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Testing and training this winter on the bike

“If you can’t measure it, you can’t improve it.”

— by Adam Johnston

Testing and training go hand in hand, or at least they should. But what do you choose first: the test or the training? How does one influence the other?

High-Intensity Interval Training (HIIT) session. Photo: Matt Stetson

For optimal results, you need a way of measuring your workload. Workload is best and most easily measured by power (the unit of power is a watt). Testing and training indoors without some sort of power- measuring device is challenging – the remainder of the discussion below assumes that you have access to a power-measuring system, be it an on-the-bike system or a power-based indoor trainer.

Related: The top triathlon workouts of 2018

Back to the question above: What do you choose first, the test or the training? Consider the following approach:

  1. Determine what aspect of your bike fitness you want to improve this winter. Top-end speed? Hill climbing? Longer “tempo” efforts? Endurance? Sprints?
  2. Select and perform a testing protocol that measures that aspect of bike fitness.
  3. Choose and perform a training plan that addresses improving that aspect of your bike fitness.
  4. Re-test, identical to what you did in point two above.
Testing at Physio Vélo. Photo: Alex Godbout Simard

Should you choose to neglect the testing part of the process, your “training plan” is, more accurately, a “guessing game.”

Once your initial testing is complete, you now have the ingredients for your training program. You’ll have target power levels, heart rates, oxygen saturation levels, etc. Your mission, then, becomes performing training to improve your chosen area of bike fitness. There is a lot of information available about such training programs, including books, online programs, magazines such as Triathlon Magazine Canada, indoor cycling facilities and personal coaches.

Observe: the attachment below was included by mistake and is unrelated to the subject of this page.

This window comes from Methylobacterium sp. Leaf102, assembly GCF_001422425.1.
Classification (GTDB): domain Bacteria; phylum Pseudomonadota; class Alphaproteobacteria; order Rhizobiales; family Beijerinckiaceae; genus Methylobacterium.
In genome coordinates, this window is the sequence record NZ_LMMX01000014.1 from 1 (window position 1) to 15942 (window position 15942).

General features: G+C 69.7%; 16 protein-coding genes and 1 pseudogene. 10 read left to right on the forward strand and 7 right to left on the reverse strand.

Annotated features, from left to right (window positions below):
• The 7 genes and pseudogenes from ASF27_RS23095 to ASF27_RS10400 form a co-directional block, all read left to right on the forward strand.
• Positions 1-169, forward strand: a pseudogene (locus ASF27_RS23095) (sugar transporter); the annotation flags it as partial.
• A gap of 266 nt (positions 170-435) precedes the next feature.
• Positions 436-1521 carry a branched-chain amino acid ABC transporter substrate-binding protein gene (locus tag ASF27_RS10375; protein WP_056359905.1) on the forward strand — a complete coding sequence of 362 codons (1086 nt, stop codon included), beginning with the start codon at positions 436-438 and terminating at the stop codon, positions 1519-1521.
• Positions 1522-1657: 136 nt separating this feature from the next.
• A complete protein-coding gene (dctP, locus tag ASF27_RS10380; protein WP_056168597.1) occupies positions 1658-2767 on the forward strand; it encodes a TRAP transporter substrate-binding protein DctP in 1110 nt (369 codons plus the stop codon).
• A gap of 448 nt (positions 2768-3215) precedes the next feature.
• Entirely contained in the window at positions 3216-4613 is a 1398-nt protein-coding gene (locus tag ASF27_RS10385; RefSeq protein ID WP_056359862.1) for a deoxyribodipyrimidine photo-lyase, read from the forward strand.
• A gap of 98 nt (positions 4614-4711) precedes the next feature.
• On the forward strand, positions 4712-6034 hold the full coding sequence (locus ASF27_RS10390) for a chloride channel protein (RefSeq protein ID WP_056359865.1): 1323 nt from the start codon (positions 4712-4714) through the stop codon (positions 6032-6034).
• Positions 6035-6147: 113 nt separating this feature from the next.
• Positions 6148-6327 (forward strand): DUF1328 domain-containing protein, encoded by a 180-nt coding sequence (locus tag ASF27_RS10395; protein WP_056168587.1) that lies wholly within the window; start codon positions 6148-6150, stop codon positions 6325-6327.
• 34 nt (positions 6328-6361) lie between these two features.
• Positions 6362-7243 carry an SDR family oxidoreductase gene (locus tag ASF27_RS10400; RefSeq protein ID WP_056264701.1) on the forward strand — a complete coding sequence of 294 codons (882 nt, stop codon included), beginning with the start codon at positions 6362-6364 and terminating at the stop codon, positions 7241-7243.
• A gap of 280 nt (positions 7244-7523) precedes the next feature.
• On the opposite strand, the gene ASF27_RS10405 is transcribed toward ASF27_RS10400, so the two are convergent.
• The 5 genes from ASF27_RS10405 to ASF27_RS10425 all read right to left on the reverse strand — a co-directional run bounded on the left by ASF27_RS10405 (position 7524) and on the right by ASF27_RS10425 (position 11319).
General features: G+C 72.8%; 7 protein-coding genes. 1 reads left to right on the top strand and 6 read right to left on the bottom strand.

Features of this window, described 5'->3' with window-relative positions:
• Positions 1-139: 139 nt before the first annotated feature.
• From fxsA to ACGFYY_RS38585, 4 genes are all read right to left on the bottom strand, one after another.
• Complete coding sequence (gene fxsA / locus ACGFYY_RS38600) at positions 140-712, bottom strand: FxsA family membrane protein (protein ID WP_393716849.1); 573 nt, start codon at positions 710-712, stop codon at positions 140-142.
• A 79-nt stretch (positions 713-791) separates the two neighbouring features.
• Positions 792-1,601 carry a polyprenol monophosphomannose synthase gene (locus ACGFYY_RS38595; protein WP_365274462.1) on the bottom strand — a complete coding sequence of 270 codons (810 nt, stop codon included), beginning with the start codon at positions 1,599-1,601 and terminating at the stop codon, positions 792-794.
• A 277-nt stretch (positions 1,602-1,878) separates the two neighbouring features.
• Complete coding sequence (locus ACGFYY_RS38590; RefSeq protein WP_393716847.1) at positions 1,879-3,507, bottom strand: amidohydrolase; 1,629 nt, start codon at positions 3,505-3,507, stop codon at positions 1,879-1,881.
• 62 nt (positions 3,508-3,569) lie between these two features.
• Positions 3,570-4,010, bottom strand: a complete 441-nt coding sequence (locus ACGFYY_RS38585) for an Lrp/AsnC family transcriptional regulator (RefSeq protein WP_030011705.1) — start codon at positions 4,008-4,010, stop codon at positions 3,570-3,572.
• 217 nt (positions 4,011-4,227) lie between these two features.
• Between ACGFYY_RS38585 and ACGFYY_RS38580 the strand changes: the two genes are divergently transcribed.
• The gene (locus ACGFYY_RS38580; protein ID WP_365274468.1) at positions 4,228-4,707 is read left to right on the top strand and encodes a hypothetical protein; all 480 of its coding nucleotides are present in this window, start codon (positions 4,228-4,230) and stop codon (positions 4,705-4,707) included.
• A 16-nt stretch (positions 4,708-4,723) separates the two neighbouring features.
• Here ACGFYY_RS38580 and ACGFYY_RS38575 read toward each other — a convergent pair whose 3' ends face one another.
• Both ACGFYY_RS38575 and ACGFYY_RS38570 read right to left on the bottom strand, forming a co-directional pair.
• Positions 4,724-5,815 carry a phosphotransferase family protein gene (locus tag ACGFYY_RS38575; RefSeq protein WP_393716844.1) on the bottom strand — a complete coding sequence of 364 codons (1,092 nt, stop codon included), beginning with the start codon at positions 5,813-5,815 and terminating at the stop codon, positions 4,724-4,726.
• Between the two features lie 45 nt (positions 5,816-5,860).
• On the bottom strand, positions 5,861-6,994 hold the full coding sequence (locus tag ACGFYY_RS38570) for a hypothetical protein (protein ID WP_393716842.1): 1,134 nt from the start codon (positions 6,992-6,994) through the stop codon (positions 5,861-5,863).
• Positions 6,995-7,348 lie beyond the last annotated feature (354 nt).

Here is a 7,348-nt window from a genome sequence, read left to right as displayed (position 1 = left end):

Related: What is Heart Rate Variability?

TrainerRoad coaching – using power, heart rate zones, etc.

Let’s illustrate the above with an example. “Thin Thighs” is an age group triathlete who holds his own on the flat sections of a bike, but gets passed left and right (he’s even heard “on your right!” during a race) when climbing hills. This winter. Thin Thighs commits himself to improving his hill climbing strength.

Thin Thighs has power files from his previous summer of races and can review the data to note what his typical power output is when climbing. His hill-climbing power depends on the length of the course, the pitch of the hill, etc. He pulls a range of powers that he experienced when climbing during the previous summer, which happen to be 200 to 250 watts. His cadence ranged from 60 to 75 during those climbs.

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With this info, Thin Thighs gets creative and comes up with a pretty clever testing protocol, as follows:

  • 20 minute warm-up at a very easy effort
  • Calibrates his power meter and/or power-based trainer
  • 3 minutes at 200 watts (W) at 75 rpm. He records his heart rate over the final 30 seconds
  • 2 minutes spin at natural cadence at 150 W
  • 3 minutes at 225 W at 67 rpm. He records his heart rate over the final 30 seconds
  • 2 minutes spin at natural cadence at 150 W
  • 3 minutes at 250 W at 60 rpm, and records his heart rate over the final 30 seconds.
  • 2 minutes spin at natural cadence at 150 W
  • Attempts 3 minutes at 275 W at his choice of cadence between 60 and 75 rpm, and records average cadence and heart rate over the final 30 seconds
  • 7 minutes cooling down at 150 W and less, at natural cadence, making for a tidy 45-minute session, all told
Training on rollers.

Thin Thighs is left with a simple relationship between power and heart rate. This will be the basis for comparing future test results, which will indicate changes in hill-climbing fitness, if there are any.

Thin Thighs then consults his choice of training advice, includes a twice-per-week workout emphasizing hill-climbing strength and performs it from January to March. Come late March, he re-tests, using the very same protocol outlined above.

Improvements that Thin Thighs would expect:

  • lower heart rates at any of the given power levels; and
  • being able to complete the stage at 275 W and perhaps moving into a 300 W interval.

To improve on the bike (or the swim and run), be specific – with both your testing and your training.